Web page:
There was an amazing post on their site by their pastor just before he passed. He had shared a story about Peter in prison, and called on the church (all believers) to pray for Sam between the hours of 5pm and 9pm asking God to release Sam from his 'prison' (his body) just as the believers prayed earnestly for Peter in Acts 12 when he was in prison. At 7pm, right in the middle of the earnest prayers of the church on behalf of Sam Bish, God released Sam from his prison of cancer and a failing body in pain. Sam is cancer free and with his Savior! Praise God!

My family read the entry together and were amazed that this post from the pastor was followed up by the one notifying us of Sam's passing at 7pm. God is so kind. As people earnestly prayed asking for God to release Sam, God was faithful and took Him home. I looked back over my shoulder to say something to Chris and he was not standing there anymore. I went to find him and he was face down...praying. It was too much for him between the movie and Sam. He was not prepared as I was because I had read the book first and already grieved for little Tyler in Letters to God and my heart was prepared for what I was about to read about Sam Bish. In my heart, I knew he had passed. I felt terrible for Chris but knew he was where he needed to be for his Saviors feet. And all I could do was let him be there. Before we went to sleep he suddenly spoke, "I thought that movie had a happy ending." I thought about this for a moment and replied, "It did!"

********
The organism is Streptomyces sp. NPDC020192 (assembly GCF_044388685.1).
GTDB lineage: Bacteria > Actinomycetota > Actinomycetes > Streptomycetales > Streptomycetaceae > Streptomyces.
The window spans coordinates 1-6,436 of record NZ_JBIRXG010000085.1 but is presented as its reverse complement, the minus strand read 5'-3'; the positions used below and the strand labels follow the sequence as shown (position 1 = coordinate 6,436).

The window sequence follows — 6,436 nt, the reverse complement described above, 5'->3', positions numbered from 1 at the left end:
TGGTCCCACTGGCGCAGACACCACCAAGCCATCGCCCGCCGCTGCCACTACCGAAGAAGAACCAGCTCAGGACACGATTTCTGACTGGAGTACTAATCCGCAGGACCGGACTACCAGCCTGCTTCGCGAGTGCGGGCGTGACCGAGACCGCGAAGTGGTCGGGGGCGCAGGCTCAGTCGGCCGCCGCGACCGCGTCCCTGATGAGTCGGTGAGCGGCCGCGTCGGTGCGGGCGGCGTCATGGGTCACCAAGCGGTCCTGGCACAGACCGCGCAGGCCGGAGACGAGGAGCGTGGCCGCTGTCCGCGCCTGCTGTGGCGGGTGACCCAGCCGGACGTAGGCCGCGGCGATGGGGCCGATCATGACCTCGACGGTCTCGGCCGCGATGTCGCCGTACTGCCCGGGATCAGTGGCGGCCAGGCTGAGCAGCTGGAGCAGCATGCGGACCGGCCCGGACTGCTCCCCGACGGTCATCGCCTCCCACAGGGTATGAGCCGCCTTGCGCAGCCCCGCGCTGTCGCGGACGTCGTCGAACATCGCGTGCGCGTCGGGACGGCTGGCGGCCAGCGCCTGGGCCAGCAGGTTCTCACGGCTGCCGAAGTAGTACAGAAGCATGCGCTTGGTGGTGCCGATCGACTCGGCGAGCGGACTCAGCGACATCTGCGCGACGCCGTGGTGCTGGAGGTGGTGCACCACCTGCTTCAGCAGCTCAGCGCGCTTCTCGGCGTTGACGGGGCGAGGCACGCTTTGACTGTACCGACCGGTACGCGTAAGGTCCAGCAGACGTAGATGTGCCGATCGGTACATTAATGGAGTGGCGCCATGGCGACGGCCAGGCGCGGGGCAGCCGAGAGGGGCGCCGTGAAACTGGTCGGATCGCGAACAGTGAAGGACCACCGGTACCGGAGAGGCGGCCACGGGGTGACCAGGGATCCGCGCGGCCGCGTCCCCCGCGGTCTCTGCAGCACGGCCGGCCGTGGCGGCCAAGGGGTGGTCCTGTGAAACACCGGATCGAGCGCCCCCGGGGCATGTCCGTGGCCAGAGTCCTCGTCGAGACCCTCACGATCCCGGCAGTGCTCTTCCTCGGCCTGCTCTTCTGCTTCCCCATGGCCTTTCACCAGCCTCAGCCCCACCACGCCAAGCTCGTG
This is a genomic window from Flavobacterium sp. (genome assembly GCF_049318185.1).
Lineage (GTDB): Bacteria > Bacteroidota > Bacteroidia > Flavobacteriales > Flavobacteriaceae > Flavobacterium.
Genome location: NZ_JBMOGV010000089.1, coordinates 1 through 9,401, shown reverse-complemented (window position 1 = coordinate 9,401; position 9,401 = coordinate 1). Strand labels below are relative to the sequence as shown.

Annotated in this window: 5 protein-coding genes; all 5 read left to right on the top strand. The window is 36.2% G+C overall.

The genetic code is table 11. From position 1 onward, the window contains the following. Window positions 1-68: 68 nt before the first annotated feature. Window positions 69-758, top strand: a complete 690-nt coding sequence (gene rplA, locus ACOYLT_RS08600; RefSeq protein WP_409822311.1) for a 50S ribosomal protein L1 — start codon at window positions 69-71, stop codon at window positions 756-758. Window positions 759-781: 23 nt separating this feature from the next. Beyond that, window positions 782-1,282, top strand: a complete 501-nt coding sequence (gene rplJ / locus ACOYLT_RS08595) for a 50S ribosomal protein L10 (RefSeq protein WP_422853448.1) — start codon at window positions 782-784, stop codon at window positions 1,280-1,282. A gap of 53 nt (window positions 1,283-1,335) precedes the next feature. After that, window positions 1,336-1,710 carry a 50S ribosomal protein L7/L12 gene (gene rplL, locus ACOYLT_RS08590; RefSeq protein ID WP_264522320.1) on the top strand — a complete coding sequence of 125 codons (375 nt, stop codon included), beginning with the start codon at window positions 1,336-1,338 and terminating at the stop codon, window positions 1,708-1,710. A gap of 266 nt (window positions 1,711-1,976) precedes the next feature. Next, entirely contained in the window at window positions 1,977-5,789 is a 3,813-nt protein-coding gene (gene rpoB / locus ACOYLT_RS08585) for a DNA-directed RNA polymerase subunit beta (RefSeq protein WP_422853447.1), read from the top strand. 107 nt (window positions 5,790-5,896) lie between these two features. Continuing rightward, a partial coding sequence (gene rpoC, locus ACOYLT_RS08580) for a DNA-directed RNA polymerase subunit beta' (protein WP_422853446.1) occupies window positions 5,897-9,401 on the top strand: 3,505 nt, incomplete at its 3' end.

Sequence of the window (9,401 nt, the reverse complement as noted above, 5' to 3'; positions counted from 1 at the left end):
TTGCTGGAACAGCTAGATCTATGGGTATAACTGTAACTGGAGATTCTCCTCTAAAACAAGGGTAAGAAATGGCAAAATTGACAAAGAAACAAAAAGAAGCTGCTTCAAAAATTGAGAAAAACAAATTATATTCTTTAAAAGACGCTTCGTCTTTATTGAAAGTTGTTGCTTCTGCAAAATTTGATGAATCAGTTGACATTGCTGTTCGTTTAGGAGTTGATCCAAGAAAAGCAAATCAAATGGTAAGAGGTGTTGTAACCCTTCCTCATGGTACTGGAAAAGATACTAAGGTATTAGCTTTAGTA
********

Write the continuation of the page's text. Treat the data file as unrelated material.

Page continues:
I know we will never fully understand any of this until I get to heaven but our idea of a 'happy ending' does not always line up with God's plan and His idea of a 'happy ending.' I think the happy ending is there when our focus is on Christ and what He gained for us on the cross and not this temporary life and what we have lost. So, yes... Sam Bish is a Happy Ending. His family will have eternity with him and that is greater than any temporary time on earth. I know this is easily spoken from the lips of a mother whose child is about to end treatment and I am not staring at a casket today. But I have experienced great loss and grief in this life. and I cam openly confess that I don't want to lose CJ to cancer, but I can even more adamantly admit that I am more afraid of losing him to the world than I am to cancer. I know it probably sounds crazy so forgive me if I am offending anyone.